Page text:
Ever wonder how your hotel can best take advantage of popular events coming to your area? Check out how this hotel did so, and ultimately drove a $16 : $1 ROI!
One of Blue Magnet’s San Francisco area hotels was excited to learn that the National Football League’s championship game (which is notorious for restricting the use of the copyrighted, official name of said championship game) was coming to a nearby stadium in February 2016.
The hotel hoped to sell out for the entire weekend of “The Big Game,” and wanted to leverage digital marketing to accomplish this goal.
Blue Magnet created and implemented a custom digital marketing strategy, namely a unique landing page and a PPC campaign, to drive leads to the hotel’s independent website.
- Can not use the official name of the championship game in the ad copy
- Can not use the official name of the championship game in the landing page copy
We used Google Trends to determine when relevant search volume would start to pick up online. With this data and the goal of getting a head start on the competition, we launched the hotel’s PPC campaign in late September 2015 and ran the ads right up until game day.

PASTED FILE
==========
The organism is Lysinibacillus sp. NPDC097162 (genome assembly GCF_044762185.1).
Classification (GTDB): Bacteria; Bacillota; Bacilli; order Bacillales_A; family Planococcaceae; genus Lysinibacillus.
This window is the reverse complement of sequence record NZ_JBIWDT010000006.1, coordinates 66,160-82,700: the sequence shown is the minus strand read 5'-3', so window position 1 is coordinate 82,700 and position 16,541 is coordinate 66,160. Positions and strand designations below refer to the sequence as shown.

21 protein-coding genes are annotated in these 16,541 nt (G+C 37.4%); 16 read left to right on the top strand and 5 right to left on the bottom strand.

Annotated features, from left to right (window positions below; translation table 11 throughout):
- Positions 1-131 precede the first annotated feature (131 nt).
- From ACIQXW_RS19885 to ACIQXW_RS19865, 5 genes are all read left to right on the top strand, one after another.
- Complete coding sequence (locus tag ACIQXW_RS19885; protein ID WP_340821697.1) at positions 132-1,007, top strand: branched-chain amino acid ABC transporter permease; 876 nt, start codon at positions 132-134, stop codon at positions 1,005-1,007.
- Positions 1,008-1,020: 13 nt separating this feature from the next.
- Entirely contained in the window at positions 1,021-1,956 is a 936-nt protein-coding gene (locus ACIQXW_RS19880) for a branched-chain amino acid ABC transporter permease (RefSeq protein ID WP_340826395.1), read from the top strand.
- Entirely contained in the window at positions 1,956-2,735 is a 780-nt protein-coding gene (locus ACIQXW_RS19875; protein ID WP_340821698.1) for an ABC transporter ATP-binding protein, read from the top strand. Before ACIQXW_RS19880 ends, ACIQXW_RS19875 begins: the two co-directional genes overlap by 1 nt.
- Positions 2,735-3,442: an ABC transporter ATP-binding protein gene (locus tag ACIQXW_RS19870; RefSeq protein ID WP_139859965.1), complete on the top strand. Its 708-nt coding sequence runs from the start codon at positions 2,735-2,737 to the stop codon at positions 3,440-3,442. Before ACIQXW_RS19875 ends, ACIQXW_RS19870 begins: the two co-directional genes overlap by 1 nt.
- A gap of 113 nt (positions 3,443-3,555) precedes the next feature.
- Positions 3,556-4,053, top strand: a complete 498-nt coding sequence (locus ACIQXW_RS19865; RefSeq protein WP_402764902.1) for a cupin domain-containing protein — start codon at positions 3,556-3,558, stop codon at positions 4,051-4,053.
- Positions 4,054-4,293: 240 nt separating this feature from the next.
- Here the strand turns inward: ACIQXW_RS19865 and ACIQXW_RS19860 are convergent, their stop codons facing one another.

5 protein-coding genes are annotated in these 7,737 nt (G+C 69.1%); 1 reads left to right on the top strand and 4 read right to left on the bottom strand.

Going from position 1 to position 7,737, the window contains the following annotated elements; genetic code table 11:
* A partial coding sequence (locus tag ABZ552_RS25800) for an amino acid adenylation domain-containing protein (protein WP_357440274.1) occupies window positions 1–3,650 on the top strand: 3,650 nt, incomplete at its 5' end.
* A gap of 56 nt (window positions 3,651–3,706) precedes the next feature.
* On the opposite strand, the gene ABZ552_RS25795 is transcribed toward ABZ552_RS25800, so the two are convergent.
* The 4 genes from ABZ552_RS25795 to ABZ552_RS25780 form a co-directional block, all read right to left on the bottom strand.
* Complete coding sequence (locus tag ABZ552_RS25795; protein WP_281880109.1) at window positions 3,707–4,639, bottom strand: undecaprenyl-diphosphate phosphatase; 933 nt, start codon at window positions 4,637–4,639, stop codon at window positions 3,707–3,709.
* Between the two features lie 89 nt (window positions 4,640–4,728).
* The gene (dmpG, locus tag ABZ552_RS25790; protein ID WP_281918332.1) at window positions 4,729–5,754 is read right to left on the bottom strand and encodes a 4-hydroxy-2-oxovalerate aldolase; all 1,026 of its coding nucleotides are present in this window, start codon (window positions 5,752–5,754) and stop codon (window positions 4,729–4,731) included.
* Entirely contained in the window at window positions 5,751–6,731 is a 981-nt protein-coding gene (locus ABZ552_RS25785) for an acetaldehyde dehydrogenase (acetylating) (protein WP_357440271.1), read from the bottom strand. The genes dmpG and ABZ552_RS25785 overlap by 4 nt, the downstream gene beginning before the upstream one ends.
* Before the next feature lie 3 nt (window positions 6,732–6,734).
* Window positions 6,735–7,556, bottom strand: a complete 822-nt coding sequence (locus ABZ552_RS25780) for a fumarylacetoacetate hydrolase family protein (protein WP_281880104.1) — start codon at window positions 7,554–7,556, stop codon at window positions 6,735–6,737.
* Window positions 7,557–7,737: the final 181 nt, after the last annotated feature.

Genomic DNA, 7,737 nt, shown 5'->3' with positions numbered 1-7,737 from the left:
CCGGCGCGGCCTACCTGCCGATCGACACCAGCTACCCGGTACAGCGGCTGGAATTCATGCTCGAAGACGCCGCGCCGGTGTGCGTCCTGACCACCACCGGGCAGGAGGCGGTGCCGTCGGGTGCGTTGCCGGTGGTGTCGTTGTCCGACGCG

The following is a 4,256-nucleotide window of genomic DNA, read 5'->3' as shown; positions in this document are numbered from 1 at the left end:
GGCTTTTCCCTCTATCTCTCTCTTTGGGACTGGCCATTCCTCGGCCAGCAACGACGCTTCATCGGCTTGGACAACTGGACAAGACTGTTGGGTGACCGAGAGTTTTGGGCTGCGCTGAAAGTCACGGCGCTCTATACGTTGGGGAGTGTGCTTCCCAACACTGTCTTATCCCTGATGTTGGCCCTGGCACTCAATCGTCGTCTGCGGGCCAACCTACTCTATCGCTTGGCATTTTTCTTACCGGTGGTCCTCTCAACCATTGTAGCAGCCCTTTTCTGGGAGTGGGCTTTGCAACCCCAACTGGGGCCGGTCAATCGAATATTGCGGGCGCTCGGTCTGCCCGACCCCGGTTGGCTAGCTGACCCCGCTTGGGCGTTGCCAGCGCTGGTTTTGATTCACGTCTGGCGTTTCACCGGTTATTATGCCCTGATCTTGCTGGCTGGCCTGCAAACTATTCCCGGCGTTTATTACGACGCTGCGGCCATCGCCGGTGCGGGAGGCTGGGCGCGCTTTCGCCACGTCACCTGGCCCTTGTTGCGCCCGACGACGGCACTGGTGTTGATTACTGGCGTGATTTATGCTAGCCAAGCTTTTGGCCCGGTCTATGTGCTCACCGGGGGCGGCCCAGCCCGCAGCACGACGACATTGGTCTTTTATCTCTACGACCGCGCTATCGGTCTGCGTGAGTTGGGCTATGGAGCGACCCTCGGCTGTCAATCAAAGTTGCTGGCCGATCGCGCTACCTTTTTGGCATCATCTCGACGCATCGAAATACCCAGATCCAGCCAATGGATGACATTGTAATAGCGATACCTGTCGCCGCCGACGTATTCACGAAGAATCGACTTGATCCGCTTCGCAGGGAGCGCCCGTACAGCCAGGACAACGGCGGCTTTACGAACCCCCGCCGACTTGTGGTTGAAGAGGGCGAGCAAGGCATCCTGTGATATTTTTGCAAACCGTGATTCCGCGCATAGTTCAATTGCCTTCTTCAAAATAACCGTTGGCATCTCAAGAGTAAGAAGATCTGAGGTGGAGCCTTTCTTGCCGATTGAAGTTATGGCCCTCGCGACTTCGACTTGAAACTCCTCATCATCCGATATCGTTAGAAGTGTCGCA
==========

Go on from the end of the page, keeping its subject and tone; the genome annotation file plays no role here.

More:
After performing keyword research, we decided to bid on broad match modified keywords like +super +bowl +hotels / accommodations / lodging, and the misspelling +superbowl +hotels / accommodations / lodging. This enabled our ads to display in search results for the various phrases people would use to find accommodations for “The Big Game.”
We also added a variety of campaign-specific negative keywords to prevent paying for irrelevant clicks. A few examples of the negative keywords we added were “tickets” (ie: “hotels with super bowl tickets and packages”), “parties” (ie: “hotels with super bowl parties in the lobby bar”), and “in santa clara” (ex: “hotels in santa clara for the super bowl”, since our hotel is not directly in Santa Clara).